Cevallos Brothers

September  21, 2023 – February 24, 2024
Image: Carlos and Miguel Cevallos, Poster for Yeh Art Gallery, 2023, pencil, ink, marker on paper, 22 x 30 inches

Opening Reception: Thursday, September 21, 2023, 4:30–7:30pm

The Yeh Art Gallery at St. John’s University presents the first exhibition ever devoted to the hand-painted signs of the legendary Cevallos Brothers—Carlos and Miguel— who along with their late brother Victor have made signs, murals, and banners for many Queens and NYC-based businesses for nearly fifty years. The exhibition focuses on an archive of signs collected from small businesses along a stretch of Roosevelt Ave in Queens that connects Jackson Heights to Corona. The signs are all humbly crafted with pen and marker on standard sizes of poster paper, and are often announcements for fleeting one-day events or holidays such as Mother’s Day, Easter or Day of the Dead. Carlos and Miguel Cevallos—both in their eighties—each bring their own creative personality and expertise to their work and complement each other perfectly, with Miguel sketching the lettering and the layout while Carlos handles all of the painting and color.

They continue to create signs to this day. Influenced equally by the unique voice of their brother Victor, who died in 2012, and the vernacular tradition of Latin American signage which surrounded them in their youth. The exhibition also includes photographs, news clippings and exhibition ephemera tracing their story from Ecuador, where they were born, to the many years working and producing signs in Bogotá and then to each of their eventual moves to New York City.

After Victor and Carlos traveled throughout Central and South America in the late 50s and early 60s, the three brothers started a sign shop in Bogotá, Colombia which opened around 1966. Victor, the eldest brother, then moved to New York City in 1969 to pursue a career as an artist and Carlos arrived five years later in 1974, while Miguel maintained the shop with their mother in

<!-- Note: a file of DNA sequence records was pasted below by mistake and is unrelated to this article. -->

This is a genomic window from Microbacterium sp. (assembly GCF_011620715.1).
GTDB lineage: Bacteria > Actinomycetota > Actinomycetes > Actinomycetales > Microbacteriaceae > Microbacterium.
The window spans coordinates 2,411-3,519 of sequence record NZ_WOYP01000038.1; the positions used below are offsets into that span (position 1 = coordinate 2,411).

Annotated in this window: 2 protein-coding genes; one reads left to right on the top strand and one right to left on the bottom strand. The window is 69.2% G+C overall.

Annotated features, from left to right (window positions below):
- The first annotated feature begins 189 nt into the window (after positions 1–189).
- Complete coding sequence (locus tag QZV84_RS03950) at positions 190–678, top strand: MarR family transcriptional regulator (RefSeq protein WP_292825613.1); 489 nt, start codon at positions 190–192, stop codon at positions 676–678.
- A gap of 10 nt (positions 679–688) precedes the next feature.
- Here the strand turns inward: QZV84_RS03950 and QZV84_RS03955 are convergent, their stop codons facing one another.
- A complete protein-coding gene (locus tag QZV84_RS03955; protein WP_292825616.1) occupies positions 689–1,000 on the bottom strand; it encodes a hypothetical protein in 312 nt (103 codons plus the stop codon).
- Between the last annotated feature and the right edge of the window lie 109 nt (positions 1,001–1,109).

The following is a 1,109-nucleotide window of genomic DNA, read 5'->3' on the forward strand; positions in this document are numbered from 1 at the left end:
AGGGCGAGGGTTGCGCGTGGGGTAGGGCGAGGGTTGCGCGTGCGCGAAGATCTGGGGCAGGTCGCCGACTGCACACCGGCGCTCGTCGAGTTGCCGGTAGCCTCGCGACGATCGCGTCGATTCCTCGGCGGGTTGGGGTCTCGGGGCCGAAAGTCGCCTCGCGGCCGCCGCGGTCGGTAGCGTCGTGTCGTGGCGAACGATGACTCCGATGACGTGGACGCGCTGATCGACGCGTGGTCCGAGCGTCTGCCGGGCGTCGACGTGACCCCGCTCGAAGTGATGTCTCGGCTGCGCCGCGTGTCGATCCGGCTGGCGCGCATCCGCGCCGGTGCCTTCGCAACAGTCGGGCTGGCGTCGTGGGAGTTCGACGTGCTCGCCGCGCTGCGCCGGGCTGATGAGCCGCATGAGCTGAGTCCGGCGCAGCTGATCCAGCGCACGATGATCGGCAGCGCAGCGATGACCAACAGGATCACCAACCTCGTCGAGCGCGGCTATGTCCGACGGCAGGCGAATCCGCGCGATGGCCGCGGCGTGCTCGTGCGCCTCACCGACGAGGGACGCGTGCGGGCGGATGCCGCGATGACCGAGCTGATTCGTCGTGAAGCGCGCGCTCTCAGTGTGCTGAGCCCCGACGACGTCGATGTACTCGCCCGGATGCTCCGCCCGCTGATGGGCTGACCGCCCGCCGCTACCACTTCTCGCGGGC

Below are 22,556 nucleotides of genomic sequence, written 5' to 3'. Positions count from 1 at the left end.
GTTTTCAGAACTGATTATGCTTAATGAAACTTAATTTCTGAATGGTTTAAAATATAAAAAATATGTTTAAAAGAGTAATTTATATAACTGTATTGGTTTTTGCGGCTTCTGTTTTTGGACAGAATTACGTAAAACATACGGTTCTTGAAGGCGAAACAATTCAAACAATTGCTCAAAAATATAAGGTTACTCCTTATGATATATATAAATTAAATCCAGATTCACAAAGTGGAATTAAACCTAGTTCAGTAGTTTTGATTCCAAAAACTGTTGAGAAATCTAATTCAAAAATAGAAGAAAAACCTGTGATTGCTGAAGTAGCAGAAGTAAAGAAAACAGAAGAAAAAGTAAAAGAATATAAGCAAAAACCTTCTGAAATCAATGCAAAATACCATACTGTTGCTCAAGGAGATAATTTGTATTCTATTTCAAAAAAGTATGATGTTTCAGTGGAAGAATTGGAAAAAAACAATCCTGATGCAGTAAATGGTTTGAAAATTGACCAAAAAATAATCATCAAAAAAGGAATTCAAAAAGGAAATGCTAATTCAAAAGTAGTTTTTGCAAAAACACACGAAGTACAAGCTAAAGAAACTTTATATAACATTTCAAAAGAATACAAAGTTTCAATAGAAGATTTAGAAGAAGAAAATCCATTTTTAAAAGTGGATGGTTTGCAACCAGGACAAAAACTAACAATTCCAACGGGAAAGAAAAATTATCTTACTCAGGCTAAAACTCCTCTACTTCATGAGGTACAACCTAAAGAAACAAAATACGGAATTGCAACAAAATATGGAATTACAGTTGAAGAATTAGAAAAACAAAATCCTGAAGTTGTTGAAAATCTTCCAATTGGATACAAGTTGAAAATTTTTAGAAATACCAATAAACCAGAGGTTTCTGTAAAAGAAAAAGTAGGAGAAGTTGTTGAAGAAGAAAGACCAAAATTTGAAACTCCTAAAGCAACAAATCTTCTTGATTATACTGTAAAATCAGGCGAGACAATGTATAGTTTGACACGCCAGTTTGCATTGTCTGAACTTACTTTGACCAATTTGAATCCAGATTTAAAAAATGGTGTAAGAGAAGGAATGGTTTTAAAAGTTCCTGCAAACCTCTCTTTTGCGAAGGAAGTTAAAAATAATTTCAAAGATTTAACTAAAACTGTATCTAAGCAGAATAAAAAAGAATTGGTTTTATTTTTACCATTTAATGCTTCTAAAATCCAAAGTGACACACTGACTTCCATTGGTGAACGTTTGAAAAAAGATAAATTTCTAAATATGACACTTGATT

Bogotá serving the community there for another thirty years. Throughout the 70s and 80s, Carlos and Victor found work painting commercial signs backdrops and sets, and honed their lettering and graphic style. While working hard to support themselves through commercial sign painting they also pursued a fine art practice, producing their own respective paintings and maintaining an art studio in Times Square through the 80s and 90’s, and then later on in Corona, Queens. They maintained connections to the art community, participating in events and exhibitions at such venues as El Museo del Barrio, P.S. 1, and Theatre for the New City, among others throughout the years. In 2005, their mother passed away in Bogotá, and Miguel joined his brothers in New York City to continue their work together.

In more recent years, after the loss of their brother Victor in 2012, Carlos and Miguel continued to visit the Roosevelt avenue corridor where mostly all of their long- time clients were located. They would often come in the evenings when these businesses were open since many of their clients were restaurants and bars. In 2018, a local Queens resident, Aviram Cohen, started a public archive of their signs that he photographed and posted to Instagram. Over time, Cohen and the brothers developed a friendship. When the pandemic struck, it greatly affected the brother's client base. As many of the local Queens businesses shut down, Cohen pivoted to use the account to support the brothers by reaching a broader NYC business community. As a sign of recognition of their cultural significance, small businesses from all over the city started requesting commissions. What began as an urgent need to support two hard working artists who lost their source of income, grew into a form of deep appreciation for the work of the Cevallos Brothers that reciprocally reinforces support for the New York City small business community at large.

Cevallos Brothers is organized by Max Warsh, Director of the Yeh Art Gallery, St. John’s University with the support of Carlos Cevallos, Miguel Cevallos and Aviram Cohen.

Archival Images: Carlos and Miguel Cevallos at their sign shop in Bogotá, Colombia c. 1973; Victor and Carlos in Times Square in front of a mural painted by Victor in the 1980s; all photos courtesy of the artists.